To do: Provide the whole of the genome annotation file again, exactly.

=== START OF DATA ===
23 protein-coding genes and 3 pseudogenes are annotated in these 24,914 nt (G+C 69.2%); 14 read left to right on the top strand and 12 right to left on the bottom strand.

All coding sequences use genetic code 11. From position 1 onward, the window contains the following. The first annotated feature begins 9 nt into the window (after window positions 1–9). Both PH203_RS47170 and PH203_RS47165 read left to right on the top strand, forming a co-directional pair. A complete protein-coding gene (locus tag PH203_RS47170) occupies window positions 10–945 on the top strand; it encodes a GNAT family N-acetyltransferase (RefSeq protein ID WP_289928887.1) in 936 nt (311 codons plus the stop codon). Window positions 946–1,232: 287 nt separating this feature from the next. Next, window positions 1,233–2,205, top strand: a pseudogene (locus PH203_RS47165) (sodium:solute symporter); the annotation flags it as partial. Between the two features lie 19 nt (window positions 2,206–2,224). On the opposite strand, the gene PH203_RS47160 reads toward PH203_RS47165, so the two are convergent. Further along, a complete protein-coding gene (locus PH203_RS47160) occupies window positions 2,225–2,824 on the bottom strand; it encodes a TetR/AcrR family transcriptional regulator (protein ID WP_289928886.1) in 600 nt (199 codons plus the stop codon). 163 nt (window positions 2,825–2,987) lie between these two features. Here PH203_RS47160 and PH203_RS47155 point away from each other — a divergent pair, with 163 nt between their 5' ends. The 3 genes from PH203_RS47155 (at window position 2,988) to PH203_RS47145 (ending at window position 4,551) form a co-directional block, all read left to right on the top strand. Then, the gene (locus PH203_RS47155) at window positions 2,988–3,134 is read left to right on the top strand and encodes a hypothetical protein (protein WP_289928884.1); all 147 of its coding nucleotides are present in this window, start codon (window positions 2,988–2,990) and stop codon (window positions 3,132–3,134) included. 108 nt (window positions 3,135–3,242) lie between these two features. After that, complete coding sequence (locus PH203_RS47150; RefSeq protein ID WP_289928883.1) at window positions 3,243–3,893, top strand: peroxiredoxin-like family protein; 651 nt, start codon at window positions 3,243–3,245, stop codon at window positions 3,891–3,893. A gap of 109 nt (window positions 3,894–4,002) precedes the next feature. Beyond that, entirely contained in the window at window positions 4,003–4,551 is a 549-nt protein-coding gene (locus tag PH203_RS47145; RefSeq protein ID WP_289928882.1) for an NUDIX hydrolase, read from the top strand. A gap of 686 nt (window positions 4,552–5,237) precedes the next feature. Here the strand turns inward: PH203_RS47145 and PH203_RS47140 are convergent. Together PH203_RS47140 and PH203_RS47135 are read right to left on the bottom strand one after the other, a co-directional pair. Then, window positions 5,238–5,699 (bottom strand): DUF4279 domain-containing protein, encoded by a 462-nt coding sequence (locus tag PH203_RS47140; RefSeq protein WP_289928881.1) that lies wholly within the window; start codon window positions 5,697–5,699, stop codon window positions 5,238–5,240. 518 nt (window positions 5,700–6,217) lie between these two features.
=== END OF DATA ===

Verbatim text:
23 protein-coding genes and 3 pseudogenes are annotated in these 24,914 nt (G+C 69.2%); 14 read left to right on the top strand and 12 right to left on the bottom strand.

All coding sequences use genetic code 11. From position 1 onward, the window contains the following. The first annotated feature begins 9 nt into the window (after window positions 1–9). Both PH203_RS47170 and PH203_RS47165 read left to right on the top strand, forming a co-directional pair. A complete protein-coding gene (locus tag PH203_RS47170) occupies window positions 10–945 on the top strand; it encodes a GNAT family N-acetyltransferase (RefSeq protein ID WP_289928887.1) in 936 nt (311 codons plus the stop codon). Window positions 946–1,232: 287 nt separating this feature from the next. Next, window positions 1,233–2,205, top strand: a pseudogene (locus PH203_RS47165) (sodium:solute symporter); the annotation flags it as partial. Between the two features lie 19 nt (window positions 2,206–2,224). On the opposite strand, the gene PH203_RS47160 reads toward PH203_RS47165, so the two are convergent. Further along, a complete protein-coding gene (locus PH203_RS47160) occupies window positions 2,225–2,824 on the bottom strand; it encodes a TetR/AcrR family transcriptional regulator (protein ID WP_289928886.1) in 600 nt (199 codons plus the stop codon). 163 nt (window positions 2,825–2,987) lie between these two features. Here PH203_RS47160 and PH203_RS47155 point away from each other — a divergent pair, with 163 nt between their 5' ends. The 3 genes from PH203_RS47155 (at window position 2,988) to PH203_RS47145 (ending at window position 4,551) form a co-directional block, all read left to right on the top strand. Then, the gene (locus PH203_RS47155) at window positions 2,988–3,134 is read left to right on the top strand and encodes a hypothetical protein (protein WP_289928884.1); all 147 of its coding nucleotides are present in this window, start codon (window positions 2,988–2,990) and stop codon (window positions 3,132–3,134) included. 108 nt (window positions 3,135–3,242) lie between these two features. After that, complete coding sequence (locus PH203_RS47150; RefSeq protein ID WP_289928883.1) at window positions 3,243–3,893, top strand: peroxiredoxin-like family protein; 651 nt, start codon at window positions 3,243–3,245, stop codon at window positions 3,891–3,893. A gap of 109 nt (window positions 3,894–4,002) precedes the next feature. Beyond that, entirely contained in the window at window positions 4,003–4,551 is a 549-nt protein-coding gene (locus tag PH203_RS47145; RefSeq protein ID WP_289928882.1) for an NUDIX hydrolase, read from the top strand. A gap of 686 nt (window positions 4,552–5,237) precedes the next feature. Here the strand turns inward: PH203_RS47145 and PH203_RS47140 are convergent. Together PH203_RS47140 and PH203_RS47135 are read right to left on the bottom strand one after the other, a co-directional pair. Then, window positions 5,238–5,699 (bottom strand): DUF4279 domain-containing protein, encoded by a 462-nt coding sequence (locus tag PH203_RS47140; RefSeq protein WP_289928881.1) that lies wholly within the window; start codon window positions 5,697–5,699, stop codon window positions 5,238–5,240. 518 nt (window positions 5,700–6,217) lie between these two features.